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Monday, May 07, 2007



The year 1994 was another big turning point for Sundance as the Geoffrey Gilmore era was further taking hold at Sundance. Three films David O. Russell's SPANKING THE MONKEY, Rose Troche's GO FISH and Kevin Smiths' CLERKS came forward as the emerging films in the newly market-like atmosphere of Sundance.

Sure, in years past there had been success with Sundance films SEX. LIES, AND VIDEOTAPE and RESERVOIR DOGS, however, neither film was picked up at Sundance and nobody had seen anything like the bidding wars that would come to typify the cinema lobbies, streets and cafe's of Park City in the mid and late 90s. Prior to 1994, filmmakers came to Utah out of a love for their film and a chance to screen it but never in hopes of striking it rich, hitting the lottery or even acquiring theatrical distribution.

Rose Troche's GO FISH and Kevin Smiths' CLERKS were small budget limited location talkie pics with a gritty urban sensibility that both seemed inspired by the storyless atmospheric films of Jim Jarmsuch and Richard Linklater. Yet, their tone, trajectory, and cultural perspective of each were vastly different. Smith recalls watching Linklater's SLACKERS in New York city and thinking, this guy is from Austin, Texas and I am watching his film and "I can do that" however, Smith's aimless and directless existential CLERKS is about New Jersey. SPANKING THE MONKEY is a mother-son incest film that few would claim was wrritten and made to inspire a distributors feeding-frenzy.

CLERKS had been screened at IFP's IFFM in New York the fall before and no one took interest but in the newly rarified and competitive atmosphere of Gilmore's Sundance Smith film caught the attention, almost to Pierson's surprise, of Harvey Weinstein who with fistfuls of Disney cash was buying up films at an all-you-can-eat-buffet eaters pace.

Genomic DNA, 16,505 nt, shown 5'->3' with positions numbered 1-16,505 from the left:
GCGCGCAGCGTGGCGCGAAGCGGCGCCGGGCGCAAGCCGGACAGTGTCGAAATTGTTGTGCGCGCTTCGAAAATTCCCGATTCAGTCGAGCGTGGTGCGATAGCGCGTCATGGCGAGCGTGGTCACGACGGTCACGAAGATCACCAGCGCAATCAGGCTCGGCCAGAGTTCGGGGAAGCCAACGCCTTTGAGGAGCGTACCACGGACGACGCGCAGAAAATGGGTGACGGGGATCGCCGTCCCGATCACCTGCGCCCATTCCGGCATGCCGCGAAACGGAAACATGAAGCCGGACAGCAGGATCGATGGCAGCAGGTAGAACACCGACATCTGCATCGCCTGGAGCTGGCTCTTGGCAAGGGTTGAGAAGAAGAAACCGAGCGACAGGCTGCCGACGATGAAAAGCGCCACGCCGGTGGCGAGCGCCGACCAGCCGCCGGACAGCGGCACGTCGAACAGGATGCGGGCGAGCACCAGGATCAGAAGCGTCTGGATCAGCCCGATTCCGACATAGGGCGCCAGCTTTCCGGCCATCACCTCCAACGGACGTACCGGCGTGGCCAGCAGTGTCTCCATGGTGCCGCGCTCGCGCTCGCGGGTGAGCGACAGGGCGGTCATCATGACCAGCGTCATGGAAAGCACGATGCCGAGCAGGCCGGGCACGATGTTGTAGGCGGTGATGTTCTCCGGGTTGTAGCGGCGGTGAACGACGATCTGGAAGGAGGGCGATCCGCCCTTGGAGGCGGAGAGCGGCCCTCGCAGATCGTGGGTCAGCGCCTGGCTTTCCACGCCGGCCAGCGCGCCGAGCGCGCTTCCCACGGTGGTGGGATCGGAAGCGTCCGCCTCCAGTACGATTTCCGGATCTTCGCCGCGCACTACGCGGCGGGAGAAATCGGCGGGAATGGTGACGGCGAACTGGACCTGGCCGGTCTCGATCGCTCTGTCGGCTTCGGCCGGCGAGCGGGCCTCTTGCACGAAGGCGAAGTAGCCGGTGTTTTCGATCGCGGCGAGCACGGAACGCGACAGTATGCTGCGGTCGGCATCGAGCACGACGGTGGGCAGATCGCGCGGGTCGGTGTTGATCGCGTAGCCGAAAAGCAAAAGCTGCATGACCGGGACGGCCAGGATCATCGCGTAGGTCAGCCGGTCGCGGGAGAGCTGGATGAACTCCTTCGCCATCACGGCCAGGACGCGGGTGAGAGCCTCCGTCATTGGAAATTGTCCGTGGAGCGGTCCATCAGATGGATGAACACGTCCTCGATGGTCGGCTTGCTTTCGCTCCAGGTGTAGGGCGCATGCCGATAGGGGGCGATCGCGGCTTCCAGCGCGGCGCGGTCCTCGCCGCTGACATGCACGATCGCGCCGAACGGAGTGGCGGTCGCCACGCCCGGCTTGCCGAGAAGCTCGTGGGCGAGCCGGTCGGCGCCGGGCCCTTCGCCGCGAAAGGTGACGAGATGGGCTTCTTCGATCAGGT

Christine Vachon and Tom Kalin teamed to bring the lesbian love story, that when reduced down, is about whether an attractive urbane lesbian is lonely enough to accept a frumpy, homely, and older lesbian as her girlfriend. Both Smith's CLERKS and Troche's GO FISH were being rep'd by John Pierson who tauntingly provoked indie distributors to buy the minimalist narratives. As Pierson, Weinstein, and Smith crossed the street to sit down and deal for CLERKS, Pierson shouted out to the reps from the other indies waiting outside the cinema, "This is your last chance" amkinf sure they knew Harvey was going to be soon sitting at their table.

Other indie distributors were also caught by surprise and worried that all the most viable product was being swept onto Harvey's newly enlarged plate. They too were jumping at films that might have been easily passed over a few years ago for the plotting and dismal lack of dramatic arch. But again, the market forces that made indie distributors like October, Miramax, Fine Line, and Goldwyn buy up small indies for a few hundred thousand and see only a few million in profit needed a place to call home and Sundance provided that farm league atmosphere and the competitive bidding began.

Pierson was able to tap this competition among suitors that year to also land a deal with Goldwyn for the distribution of GO FISH. Was there a new wave of Ameircan Indie filmmakers creating and entirely new marketplace? Was Sundance providing a staging place for indies to launch their previously unseen and unknown films that would have ended up in a box in their basements never to see the bulb in a movie theater? Was Sundance forcing indie filmmakers to make film tailored for sales at the sake of an independent and experiemntal vision?

If any aesthetic these films shared it was one of making a feature film on extremely limited budgets. CLERKS was filmed and edited for $27,000 on location in Smith's place of employment. After experiencing extraordinary success at Sundance and later joining the Miramax entourage at Cannes where Tarantino's PULP FICTION took home the Palm d'Or, Smith returned to his clerking job in New Jersey at the same convenience store where he shot the film CLERKS. To say the films and their stories were driven by the marketplace bidding wars at Sundance is to put the cart before the horse.

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